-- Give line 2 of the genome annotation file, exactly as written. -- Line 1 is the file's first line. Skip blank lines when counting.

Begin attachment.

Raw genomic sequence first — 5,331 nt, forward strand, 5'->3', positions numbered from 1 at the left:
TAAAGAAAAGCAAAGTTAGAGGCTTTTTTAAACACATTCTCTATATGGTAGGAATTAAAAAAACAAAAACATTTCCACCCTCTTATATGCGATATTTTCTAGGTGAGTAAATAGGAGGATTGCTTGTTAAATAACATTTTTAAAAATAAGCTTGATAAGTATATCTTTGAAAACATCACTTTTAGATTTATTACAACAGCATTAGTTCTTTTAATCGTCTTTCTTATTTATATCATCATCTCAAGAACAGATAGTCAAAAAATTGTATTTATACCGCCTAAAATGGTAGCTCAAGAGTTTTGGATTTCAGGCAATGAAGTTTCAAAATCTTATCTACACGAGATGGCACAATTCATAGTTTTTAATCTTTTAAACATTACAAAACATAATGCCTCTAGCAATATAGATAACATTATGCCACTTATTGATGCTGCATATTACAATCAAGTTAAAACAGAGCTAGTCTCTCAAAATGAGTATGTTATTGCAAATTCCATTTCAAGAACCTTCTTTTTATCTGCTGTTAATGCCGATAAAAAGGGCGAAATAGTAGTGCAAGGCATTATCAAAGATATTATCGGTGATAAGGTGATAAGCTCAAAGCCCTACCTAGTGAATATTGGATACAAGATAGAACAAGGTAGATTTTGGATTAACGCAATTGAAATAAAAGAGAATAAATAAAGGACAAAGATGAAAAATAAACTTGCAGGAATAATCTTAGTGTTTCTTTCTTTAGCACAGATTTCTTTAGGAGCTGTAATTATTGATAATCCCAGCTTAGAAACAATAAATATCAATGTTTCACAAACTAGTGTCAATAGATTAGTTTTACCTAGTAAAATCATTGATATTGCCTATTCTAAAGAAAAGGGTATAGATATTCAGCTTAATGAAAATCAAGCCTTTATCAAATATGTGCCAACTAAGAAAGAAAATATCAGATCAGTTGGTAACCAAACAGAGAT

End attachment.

TAAAGAAAAGCAAAGTTAGAGGCTTTTTTAAACACATTCTCTATATGGTAGGAATTAAAAAAACAAAAACATTTCCACCCTCTTATATGCGATATTTTCTAGGTGAGTAAATAGGAGGATTGCTTGTTAAATAACATTTTTAAAAATAAGCTTGATAAGTATATCTTTGAAAACATCACTTTTAGATTTATTACAACAGCATTAGTTCTTTTAATCGTCTTTCTTATTTATATCATCATCTCAAGAACAGATAGTCAAAAAATTGTATTTATACCGCCTAAAATGGTAGCTCAAGAGTTTTGGATTTCAGGCAATGAAGTTTCAAAATCTTATCTACACGAGATGGCACAATTCATAGTTTTTAATCTTTTAAACATTACAAAACATAATGCCTCTAGCAATATAGATAACATTATGCCACTTATTGATGCTGCATATTACAATCAAGTTAAAACAGAGCTAGTCTCTCAAAATGAGTATGTTATTGCAAATTCCATTTCAAGAACCTTCTTTTTATCTGCTGTTAATGCCGATAAAAAGGGCGAAATAGTAGTGCAAGGCATTATCAAAGATATTATCGGTGATAAGGTGATAAGCTCAAAGCCCTACCTAGTGAATATTGGATACAAGATAGAACAAGGTAGATTTTGGATTAACGCAATTGAAATAAAAGAGAATAAATAAAGGACAAAGATGAAAAATAAACTTGCAGGAATAATCTTAGTGTTTCTTTCTTTAGCACAGATTTCTTTAGGAGCTGTAATTATTGATAATCCCAGCTTAGAAACAATAAATATCAATGTTTCACAAACTAGTGTCAATAGATTAGTTTTACCTAGTAAAATCATTGATATTGCCTATTCTAAAGAAAAGGGTATAGATATTCAGCTTAATGAAAATCAAGCCTTTATCAAATATGTGCCAACTAAGAAAGAAAATATCAGATCAGTTGGTAACCAAACAGAGAT